Witnesses have begun to give accounts of the toll on civilians and the pervasive presence of Eritrean soldiers in the northern Ethiopian region, write Declan Walshand Simon Marks
As fighting raged across the Tigray region of northern Ethiopia in November, a group of soldiers arrived one day at Hitsats, a small hamlet ringed by scrubby hills that was home to a sprawling refugee camp of about 25,000 people.
But the soldiers who burst into the camp on 19 November were also Eritrean, witnesses say. Mayhem quickly followed – days of plunder, punishment and bloodshed that ended with dozens of refugees being singled out and forced back across the border into Eritrea.
For weeks, Ethiopia’s prime minister, Abiy Ahmed, has denied that soldiers from Eritrea – a country that Ethiopia once fought in an exceptionally brutal war – had entered Tigray, where Abiy has been fighting since early November to oust rebellious local leaders.
The refugees had come from Eritrea, whose border lies 30 miles away, part of a vast exodus in recent years led by desperate youth fleeing the tyrannical rule of their leader, one of Africa’s harshest autocrats. In Ethiopia, Eritrea’s longtime adversary, they believed they were safe.
In fact, according to interviews with two dozen aid workers, refugees, United Nations officials and diplomats – including a senior US official – Eritrean soldiers have been fighting in Tigray, apparently in coordination with Abiy’s forces, and face credible accusations of atrocities against civilians. Among their targets were refugees who had fled Eritrea and its president, Isaias Afwerki.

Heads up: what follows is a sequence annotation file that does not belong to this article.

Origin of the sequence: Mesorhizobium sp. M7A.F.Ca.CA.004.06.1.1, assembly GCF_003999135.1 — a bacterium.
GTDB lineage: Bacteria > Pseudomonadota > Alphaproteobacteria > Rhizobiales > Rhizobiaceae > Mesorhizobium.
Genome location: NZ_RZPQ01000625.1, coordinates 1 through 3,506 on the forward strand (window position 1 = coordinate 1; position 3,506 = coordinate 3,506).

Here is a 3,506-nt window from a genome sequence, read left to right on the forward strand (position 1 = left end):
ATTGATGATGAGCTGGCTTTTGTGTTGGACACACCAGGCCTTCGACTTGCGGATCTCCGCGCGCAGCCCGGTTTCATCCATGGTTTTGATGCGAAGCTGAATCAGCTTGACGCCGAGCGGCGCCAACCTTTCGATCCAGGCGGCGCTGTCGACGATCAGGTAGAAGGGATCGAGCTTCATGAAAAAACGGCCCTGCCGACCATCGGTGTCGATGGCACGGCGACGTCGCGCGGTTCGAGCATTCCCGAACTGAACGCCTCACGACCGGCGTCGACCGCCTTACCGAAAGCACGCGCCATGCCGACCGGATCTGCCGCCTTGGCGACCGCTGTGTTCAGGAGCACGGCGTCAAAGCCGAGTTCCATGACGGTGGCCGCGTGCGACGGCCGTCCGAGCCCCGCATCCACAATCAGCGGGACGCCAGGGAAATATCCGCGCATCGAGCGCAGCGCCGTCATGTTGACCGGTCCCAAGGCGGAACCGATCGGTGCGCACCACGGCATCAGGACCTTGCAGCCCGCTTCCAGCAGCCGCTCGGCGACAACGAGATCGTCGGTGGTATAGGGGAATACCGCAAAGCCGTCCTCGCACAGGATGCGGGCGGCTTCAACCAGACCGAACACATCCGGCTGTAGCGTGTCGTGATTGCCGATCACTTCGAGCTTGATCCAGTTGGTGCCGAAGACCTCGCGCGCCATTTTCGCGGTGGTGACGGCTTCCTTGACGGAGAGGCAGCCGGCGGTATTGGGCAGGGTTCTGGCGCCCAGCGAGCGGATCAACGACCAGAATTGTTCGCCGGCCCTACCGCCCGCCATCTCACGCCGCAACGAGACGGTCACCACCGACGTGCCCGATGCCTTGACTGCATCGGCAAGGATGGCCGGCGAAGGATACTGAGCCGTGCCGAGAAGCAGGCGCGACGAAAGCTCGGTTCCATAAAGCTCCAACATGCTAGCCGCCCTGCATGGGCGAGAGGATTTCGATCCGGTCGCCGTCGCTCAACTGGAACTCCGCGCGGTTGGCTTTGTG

The deployment of Eritreans to Tigray is the newest element in a melee that has greatly tarnished Abiy’s once-glowing reputation. Only last year he was awarded the Nobel Peace Prize for making peace with Isaias. Now it looks like the much-lauded peace deal between the former enemies in fact laid the groundwork for them to make war against Tigray, their mutual adversary.
“Abiy has invited a foreign country to fight against his own people,” says Awol Allo, a former Abiy supporter turned outspoken critic who lectures in law at Keele University in Britain. “The implications are huge.”
Abiy insists he was forced to move his army quickly into Tigray after the region’s leaders, who had dominated Ethiopia for 27 years until Abiy took over in 2018, mutinied against his government. But in the early weeks of the fight, Ethiopian forces were aided by artillery fired by Eritrean forces from their side of the border, a US official said.
Since then, Abiy’s campaign has been led by a hodgepodge of forces, including federal troops, ethnic militias and, evidently, soldiers from Eritrea.
At Hitsats, Eritrean soldiers initially clashed with local Tigrayan militiamen in battles that rolled across the camp. Scores of people were killed, including four Ethiopians employed by the International Rescue Committee and the Danish Refugee Council, aid workers said.
The chaos deepened in the days that followed, when Eritrean soldiers looted aid supplies, stole vehicles and set fire to fields filled with crops and a nearby forested area used by refugees to collect wood, aid workers said. The camp’s main water tank was riddled with gunfire and emptied.